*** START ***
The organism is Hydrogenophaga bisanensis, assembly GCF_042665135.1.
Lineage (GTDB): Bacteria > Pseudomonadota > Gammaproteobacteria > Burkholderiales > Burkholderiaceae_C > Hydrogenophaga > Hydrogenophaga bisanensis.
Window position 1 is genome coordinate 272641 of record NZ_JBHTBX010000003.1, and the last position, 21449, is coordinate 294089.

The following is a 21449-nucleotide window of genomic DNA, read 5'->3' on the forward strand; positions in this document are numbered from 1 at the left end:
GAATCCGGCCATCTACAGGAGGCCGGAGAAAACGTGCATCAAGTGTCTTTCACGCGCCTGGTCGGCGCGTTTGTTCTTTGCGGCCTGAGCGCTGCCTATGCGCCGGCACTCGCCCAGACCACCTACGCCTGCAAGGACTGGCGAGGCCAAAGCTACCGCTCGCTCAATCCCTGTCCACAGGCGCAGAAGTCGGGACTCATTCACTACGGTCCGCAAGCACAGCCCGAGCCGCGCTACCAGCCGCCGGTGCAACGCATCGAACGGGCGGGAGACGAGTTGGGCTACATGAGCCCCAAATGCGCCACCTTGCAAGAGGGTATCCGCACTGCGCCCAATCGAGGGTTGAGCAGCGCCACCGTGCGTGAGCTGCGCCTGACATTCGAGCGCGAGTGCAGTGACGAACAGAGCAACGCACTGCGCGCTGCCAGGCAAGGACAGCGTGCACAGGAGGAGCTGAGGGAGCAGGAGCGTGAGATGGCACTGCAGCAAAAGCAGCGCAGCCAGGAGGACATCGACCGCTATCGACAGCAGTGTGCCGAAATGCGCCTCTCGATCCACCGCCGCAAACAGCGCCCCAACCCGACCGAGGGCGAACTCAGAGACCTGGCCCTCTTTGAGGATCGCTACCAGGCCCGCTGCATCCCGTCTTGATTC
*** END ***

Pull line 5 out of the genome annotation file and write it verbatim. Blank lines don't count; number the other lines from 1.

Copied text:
GAATCCGGCCATCTACAGGAGGCCGGAGAAAACGTGCATCAAGTGTCTTTCACGCGCCTGGTCGGCGCGTTTGTTCTTTGCGGCCTGAGCGCTGCCTATGCGCCGGCACTCGCCCAGACCACCTACGCCTGCAAGGACTGGCGAGGCCAAAGCTACCGCTCGCTCAATCCCTGTCCACAGGCGCAGAAGTCGGGACTCATTCACTACGGTCCGCAAGCACAGCCCGAGCCGCGCTACCAGCCGCCGGTGCAACGCATCGAACGGGCGGGAGACGAGTTGGGCTACATGAGCCCCAAATGCGCCACCTTGCAAGAGGGTATCCGCACTGCGCCCAATCGAGGGTTGAGCAGCGCCACCGTGCGTGAGCTGCGCCTGACATTCGAGCGCGAGTGCAGTGACGAACAGAGCAACGCACTGCGCGCTGCCAGGCAAGGACAGCGTGCACAGGAGGAGCTGAGGGAGCAGGAGCGTGAGATGGCACTGCAGCAAAAGCAGCGCAGCCAGGAGGACATCGACCGCTATCGACAGCAGTGTGCCGAAATGCGCCTCTCGATCCACCGCCGCAAACAGCGCCCCAACCCGACCGAGGGCGAACTCAGAGACCTGGCCCTCTTTGAGGATCGCTACCAGGCCCGCTGCATCCCGTCTTGATTC